The right size kicker depends on your cat as you don’t want them to be too big. For many adult cats, a 15″ kicker is going to be sufficient while a shorter kicker will be better for kittens. Your cat likely won’t care about the design of the kicker as long as it appeals to them, kickers come in a lot of fun designs. There are spaceships; baguettes and wine; and even Squidward shaped toys out there.

Play With The Toy Correctly

Even if you find a treasure trove of the best cat toys around, if you don’t play with them correctly your cat isn’t going to care. Remember how a bit higher up I mentioned hunting being like play? Well, you want the way you use a cat toy to imitate how a cat would hunt. That’s part of the reason leaving a bunch of toys around won’t replace active play with your cat: the toys don’t move so they’re basically dead to the cat.

Instead, pick an awesome wand toy you can move around. Move the cat side to side or away from your cat. Moving it toward them or dangling it in their face isn’t what real prey would do and it makes the hunt too easy. Move the toy at varying speeds and consider eventually moving erratically like injured prey would. Remember that as long as your cat is watching the toy, they’re engaged. Many cats don’t pounce right away so keep it going as long as they’re keeping an eye on what’s happening.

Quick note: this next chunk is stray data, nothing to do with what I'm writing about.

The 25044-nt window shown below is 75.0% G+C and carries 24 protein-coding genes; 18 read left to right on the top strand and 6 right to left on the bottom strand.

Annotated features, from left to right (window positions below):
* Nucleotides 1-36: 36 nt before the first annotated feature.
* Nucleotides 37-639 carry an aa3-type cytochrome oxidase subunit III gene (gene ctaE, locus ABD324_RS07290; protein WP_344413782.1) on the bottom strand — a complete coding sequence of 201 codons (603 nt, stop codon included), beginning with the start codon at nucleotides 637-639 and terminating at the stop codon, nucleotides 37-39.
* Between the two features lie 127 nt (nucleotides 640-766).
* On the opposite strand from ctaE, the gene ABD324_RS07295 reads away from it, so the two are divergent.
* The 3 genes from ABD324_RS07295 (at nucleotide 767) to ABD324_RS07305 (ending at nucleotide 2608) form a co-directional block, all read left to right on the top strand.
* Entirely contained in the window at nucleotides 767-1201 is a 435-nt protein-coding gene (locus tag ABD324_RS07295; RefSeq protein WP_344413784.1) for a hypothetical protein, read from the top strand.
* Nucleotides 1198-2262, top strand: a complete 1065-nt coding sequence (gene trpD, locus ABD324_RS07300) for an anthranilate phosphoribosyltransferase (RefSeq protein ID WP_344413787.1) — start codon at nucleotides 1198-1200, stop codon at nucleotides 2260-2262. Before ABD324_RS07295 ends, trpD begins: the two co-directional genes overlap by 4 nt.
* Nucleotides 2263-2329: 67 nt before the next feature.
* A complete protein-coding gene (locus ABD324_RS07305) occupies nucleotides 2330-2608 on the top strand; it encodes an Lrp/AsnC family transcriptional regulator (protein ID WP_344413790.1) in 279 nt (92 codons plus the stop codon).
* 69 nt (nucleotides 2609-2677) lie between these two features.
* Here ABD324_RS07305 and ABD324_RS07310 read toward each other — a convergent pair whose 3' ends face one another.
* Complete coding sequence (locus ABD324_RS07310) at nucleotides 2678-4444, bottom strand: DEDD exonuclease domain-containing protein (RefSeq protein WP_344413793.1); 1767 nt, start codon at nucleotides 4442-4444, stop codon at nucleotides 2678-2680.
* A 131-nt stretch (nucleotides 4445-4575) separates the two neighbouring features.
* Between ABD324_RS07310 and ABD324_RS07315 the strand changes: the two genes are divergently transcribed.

Eventually, you do want to get your cat to catch their hunt. Get the toy into an easy catching position and then let your cat pounce!

Want a trick to make play even more effective and satisfying? Give them a small meal or a few treats after a play session. You can also leave out a food puzzle for them to wind down the session. This makes play even more like what cats would experience in nature as they can consume their prey.

Want to learn more about how to have a fun and satisfying play session with your cat? Check out Play With Your Cat by Mikel Delgado. You’ll learn all sorts of secrets your cat wishes you knew about play.